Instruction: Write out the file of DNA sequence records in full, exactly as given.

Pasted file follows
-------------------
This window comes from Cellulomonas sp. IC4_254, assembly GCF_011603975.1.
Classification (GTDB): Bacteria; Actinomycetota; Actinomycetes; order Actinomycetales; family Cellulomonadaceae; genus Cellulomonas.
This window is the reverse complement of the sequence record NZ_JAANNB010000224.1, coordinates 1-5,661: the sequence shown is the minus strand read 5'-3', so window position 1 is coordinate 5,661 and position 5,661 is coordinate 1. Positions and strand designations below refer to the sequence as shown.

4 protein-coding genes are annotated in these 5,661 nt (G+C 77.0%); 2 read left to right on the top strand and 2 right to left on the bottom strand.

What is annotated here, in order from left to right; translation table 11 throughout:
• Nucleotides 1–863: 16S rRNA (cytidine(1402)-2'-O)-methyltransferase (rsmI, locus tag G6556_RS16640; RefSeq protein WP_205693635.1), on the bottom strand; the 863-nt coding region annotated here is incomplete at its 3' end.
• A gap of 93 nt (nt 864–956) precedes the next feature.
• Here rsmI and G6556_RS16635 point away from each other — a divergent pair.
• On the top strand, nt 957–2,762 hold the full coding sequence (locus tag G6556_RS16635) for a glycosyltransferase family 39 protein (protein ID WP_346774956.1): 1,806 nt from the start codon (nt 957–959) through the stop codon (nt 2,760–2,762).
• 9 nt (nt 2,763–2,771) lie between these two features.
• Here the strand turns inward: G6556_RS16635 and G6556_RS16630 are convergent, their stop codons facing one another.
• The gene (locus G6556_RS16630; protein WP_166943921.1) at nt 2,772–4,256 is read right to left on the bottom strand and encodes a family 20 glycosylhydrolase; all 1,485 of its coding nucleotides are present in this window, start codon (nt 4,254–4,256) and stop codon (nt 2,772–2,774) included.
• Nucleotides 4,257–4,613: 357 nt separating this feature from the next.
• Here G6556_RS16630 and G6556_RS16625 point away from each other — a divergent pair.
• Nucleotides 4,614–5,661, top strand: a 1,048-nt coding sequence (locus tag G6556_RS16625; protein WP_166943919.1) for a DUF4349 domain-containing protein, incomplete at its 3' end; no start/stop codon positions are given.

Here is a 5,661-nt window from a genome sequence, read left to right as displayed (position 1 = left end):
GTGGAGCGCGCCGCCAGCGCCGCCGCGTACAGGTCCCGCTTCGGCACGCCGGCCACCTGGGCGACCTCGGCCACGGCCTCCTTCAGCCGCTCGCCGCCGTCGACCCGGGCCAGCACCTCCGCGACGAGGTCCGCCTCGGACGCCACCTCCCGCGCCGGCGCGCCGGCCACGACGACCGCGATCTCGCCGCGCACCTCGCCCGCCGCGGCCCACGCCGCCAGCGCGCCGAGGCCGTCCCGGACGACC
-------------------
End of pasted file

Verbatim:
This window comes from Cellulomonas sp. IC4_254, assembly GCF_011603975.1.
Classification (GTDB): Bacteria; Actinomycetota; Actinomycetes; order Actinomycetales; family Cellulomonadaceae; genus Cellulomonas.
This window is the reverse complement of the sequence record NZ_JAANNB010000224.1, coordinates 1-5,661: the sequence shown is the minus strand read 5'-3', so window position 1 is coordinate 5,661 and position 5,661 is coordinate 1. Positions and strand designations below refer to the sequence as shown.

4 protein-coding genes are annotated in these 5,661 nt (G+C 77.0%); 2 read left to right on the top strand and 2 right to left on the bottom strand.

What is annotated here, in order from left to right; translation table 11 throughout:
• Nucleotides 1–863: 16S rRNA (cytidine(1402)-2'-O)-methyltransferase (rsmI, locus tag G6556_RS16640; RefSeq protein WP_205693635.1), on the bottom strand; the 863-nt coding region annotated here is incomplete at its 3' end.
• A gap of 93 nt (nt 864–956) precedes the next feature.
• Here rsmI and G6556_RS16635 point away from each other — a divergent pair.
• On the top strand, nt 957–2,762 hold the full coding sequence (locus tag G6556_RS16635) for a glycosyltransferase family 39 protein (protein ID WP_346774956.1): 1,806 nt from the start codon (nt 957–959) through the stop codon (nt 2,760–2,762).
• 9 nt (nt 2,763–2,771) lie between these two features.
• Here the strand turns inward: G6556_RS16635 and G6556_RS16630 are convergent, their stop codons facing one another.
• The gene (locus G6556_RS16630; protein WP_166943921.1) at nt 2,772–4,256 is read right to left on the bottom strand and encodes a family 20 glycosylhydrolase; all 1,485 of its coding nucleotides are present in this window, start codon (nt 4,254–4,256) and stop codon (nt 2,772–2,774) included.
• Nucleotides 4,257–4,613: 357 nt separating this feature from the next.
• Here G6556_RS16630 and G6556_RS16625 point away from each other — a divergent pair.
• Nucleotides 4,614–5,661, top strand: a 1,048-nt coding sequence (locus tag G6556_RS16625; protein WP_166943919.1) for a DUF4349 domain-containing protein, incomplete at its 3' end; no start/stop codon positions are given.

Here is a 5,661-nt window from a genome sequence, read left to right as displayed (position 1 = left end):
GTGGAGCGCGCCGCCAGCGCCGCCGCGTACAGGTCCCGCTTCGGCACGCCGGCCACCTGGGCGACCTCGGCCACGGCCTCCTTCAGCCGCTCGCCGCCGTCGACCCGGGCCAGCACCTCCGCGACGAGGTCCGCCTCGGACGCCACCTCCCGCGCCGGCGCGCCGGCCACGACGACCGCGATCTCGCCGCGCACCTCGCCCGCCGCGGCCCACGCCGCCAGCGCGCCGAGGCCGTCCCGGACGACC